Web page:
CIDs on the rise in whistleblower investigations?

by Kurt Schulzke

United States attorneys pursuing false claims actions are using civil investigative demands (“CIDs”) more frequently than in the past in False Claims Act qui tam cases, according to panelists at a July 20, 2010 ALI-ABA False Claims Act webcast.

The CID uptick comes thanks to Section 5 of DOJ Directive No. 1-10 (full document after end of the post) which became effective March 8, 2010.  Directive No. 1-10 partially implemented new statutory authority provided by the Fraud Enforcement and Recovery Act (FERA), now at 31 U.S.C. 3733, signed into law on May 20, 2009.   Under the FERA amendments, Congress expressly authorized the U.S. Attorney General to delegate the AG’s CID powers to local U.S. Attorneys (“USAs”).

The newly delegated CID power is seen by the defense bar as a threat in part because under 31 U.S.C. 3733(a)(1) “any information obtained [via a CID] by the attorney general or a designee may be shared with any qui tam relator if the AG or designee determine it is necessary as part of any false claims act investigation.”  On a theoretical level, the layering of “any information” on top of “any relator” should concern defendants.  (Hint: They can avoid any hassle by not making false claims in the first place.)

In practical terms, however, defendants seem so far unaffected by the tandem “any” of 31 U.S.C. 3733(a)(1).  While CIDs are apparently getting more use by USAs and AUSAs (assistant U.S. attorneys), qui tam bar scuttlebutt indicates that information derived from CIDs is — to date — not being shared with relators.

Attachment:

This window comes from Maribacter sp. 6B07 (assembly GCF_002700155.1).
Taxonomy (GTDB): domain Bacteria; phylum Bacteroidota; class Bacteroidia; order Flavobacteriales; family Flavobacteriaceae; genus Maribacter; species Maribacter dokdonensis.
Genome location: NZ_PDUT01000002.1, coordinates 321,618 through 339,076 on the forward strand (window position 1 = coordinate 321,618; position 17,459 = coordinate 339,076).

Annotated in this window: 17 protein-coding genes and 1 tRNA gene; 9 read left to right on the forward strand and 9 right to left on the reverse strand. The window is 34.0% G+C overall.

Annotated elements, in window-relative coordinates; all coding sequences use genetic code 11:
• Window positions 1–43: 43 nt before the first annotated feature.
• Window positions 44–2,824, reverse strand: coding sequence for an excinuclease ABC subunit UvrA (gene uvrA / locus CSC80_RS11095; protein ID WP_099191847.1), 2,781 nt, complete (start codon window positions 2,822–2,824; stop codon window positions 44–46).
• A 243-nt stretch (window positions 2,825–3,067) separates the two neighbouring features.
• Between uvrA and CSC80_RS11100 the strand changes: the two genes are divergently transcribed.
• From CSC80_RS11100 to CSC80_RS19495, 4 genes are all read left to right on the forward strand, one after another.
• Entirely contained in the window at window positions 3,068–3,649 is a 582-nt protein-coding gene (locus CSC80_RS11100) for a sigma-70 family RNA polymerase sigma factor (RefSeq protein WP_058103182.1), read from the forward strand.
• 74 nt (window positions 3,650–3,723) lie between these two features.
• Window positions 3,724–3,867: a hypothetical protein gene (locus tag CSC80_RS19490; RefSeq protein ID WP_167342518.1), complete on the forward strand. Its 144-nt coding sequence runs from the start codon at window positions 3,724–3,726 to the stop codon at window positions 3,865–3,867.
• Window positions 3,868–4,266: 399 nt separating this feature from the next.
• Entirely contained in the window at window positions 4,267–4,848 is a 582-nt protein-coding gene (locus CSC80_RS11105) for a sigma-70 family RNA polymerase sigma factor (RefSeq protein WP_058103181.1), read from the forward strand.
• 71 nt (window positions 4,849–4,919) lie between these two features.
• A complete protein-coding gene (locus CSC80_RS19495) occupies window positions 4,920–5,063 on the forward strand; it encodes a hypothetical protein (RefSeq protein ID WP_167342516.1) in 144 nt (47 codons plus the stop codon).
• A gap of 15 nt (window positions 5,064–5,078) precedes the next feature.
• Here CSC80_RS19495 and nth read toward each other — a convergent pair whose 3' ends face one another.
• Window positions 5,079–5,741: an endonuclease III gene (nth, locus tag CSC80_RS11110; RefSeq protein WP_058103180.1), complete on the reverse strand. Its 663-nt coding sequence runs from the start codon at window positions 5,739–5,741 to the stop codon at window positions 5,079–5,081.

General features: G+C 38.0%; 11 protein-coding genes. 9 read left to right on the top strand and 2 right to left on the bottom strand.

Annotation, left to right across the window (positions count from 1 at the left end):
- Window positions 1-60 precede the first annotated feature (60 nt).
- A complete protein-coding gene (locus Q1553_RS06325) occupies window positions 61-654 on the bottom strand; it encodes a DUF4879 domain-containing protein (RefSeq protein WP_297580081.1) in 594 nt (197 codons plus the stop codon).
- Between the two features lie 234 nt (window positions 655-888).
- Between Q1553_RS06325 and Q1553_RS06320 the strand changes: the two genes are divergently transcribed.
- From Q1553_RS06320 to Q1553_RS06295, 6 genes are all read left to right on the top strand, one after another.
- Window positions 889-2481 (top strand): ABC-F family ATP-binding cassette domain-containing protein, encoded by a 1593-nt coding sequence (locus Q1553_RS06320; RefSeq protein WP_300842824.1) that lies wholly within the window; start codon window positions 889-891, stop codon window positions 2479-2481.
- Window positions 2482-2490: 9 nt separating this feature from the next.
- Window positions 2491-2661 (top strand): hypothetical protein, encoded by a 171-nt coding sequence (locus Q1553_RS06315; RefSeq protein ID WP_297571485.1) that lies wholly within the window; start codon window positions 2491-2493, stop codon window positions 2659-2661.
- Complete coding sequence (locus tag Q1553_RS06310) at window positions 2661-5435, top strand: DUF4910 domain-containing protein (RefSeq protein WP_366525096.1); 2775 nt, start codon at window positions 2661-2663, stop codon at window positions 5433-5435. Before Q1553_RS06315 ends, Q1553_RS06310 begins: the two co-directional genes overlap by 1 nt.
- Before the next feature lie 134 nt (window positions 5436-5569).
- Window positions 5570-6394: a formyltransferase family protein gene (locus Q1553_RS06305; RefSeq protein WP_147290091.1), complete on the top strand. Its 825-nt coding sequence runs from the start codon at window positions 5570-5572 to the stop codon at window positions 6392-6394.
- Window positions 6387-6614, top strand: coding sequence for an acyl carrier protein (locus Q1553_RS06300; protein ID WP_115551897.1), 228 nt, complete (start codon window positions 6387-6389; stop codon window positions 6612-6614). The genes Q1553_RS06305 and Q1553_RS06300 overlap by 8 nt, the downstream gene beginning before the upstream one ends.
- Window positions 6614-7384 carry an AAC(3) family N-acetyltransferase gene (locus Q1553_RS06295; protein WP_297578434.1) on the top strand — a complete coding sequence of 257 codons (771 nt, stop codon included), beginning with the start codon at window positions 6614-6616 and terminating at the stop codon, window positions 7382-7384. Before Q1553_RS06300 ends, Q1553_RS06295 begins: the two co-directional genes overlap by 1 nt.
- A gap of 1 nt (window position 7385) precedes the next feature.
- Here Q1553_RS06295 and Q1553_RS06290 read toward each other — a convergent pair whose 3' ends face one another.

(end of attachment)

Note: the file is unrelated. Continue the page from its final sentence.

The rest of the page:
Defense attorney and panelist Kathleen McDermott (Morgan Lewis & Bockius, in Washington, DC) said she “has seen” six CIDs in the last four months which she allowed was a significant increase.   McDermott also claimed that a DOJ attorney had told her that Main Justice has issued additional CID guidance, subsequent to Directive No. 1-10, but has chosen not to publicly disseminate this guidance.

Unabashedly biased defense counsel John Boese (Fried, Frank, Harris, Shriver & Jacobson, LLP, in Washington, DC) agreed that CID’s are getting more action but says they “throw a wrench” into the investigative process and are an ineffective tool used badly by inexperienced AUSAs.  The outspoken Boese (his middle name might be “verbose”) sees every qui tam case as a criminal case which — in addition to his role on the defense bar — colors his take on CIDs.

Speaking as a former prosecutor (and current defense counsel), Boese said that DOJ attorneys view the qui tam relator primarily as a key witness, not as a partner in the false claims investigation.  Therefore, they may seek to avoid tainting the relator as a witness by insulating the relator from new evidence.  While some AUSAs may take this view, others clearly do not as demonstrated in some cases by the active participation by relators in the analysis of evidence produced through discovery and, in others, by relators who get even more deeply involved in developing new evidence by wearing a wire.

Asked how relator’s counsel might encourage AUSAs to use CIDs, Jeb White (Nolan & Auerbach, P.A.) suggested that some AUSAs may need to be persuaded to take advantage of the CIDs with reference to the specific evidence the relator believes will be produced through execution of the CID.  Of course, it would be very helpful if the DOJ would publish all of its CID guidance so that practioners on both sides would have a better understanding of how the CIDs are supposed to be used at the loca level.  For interested readers, Directive No. 1-10 is so far all that we have to go on.

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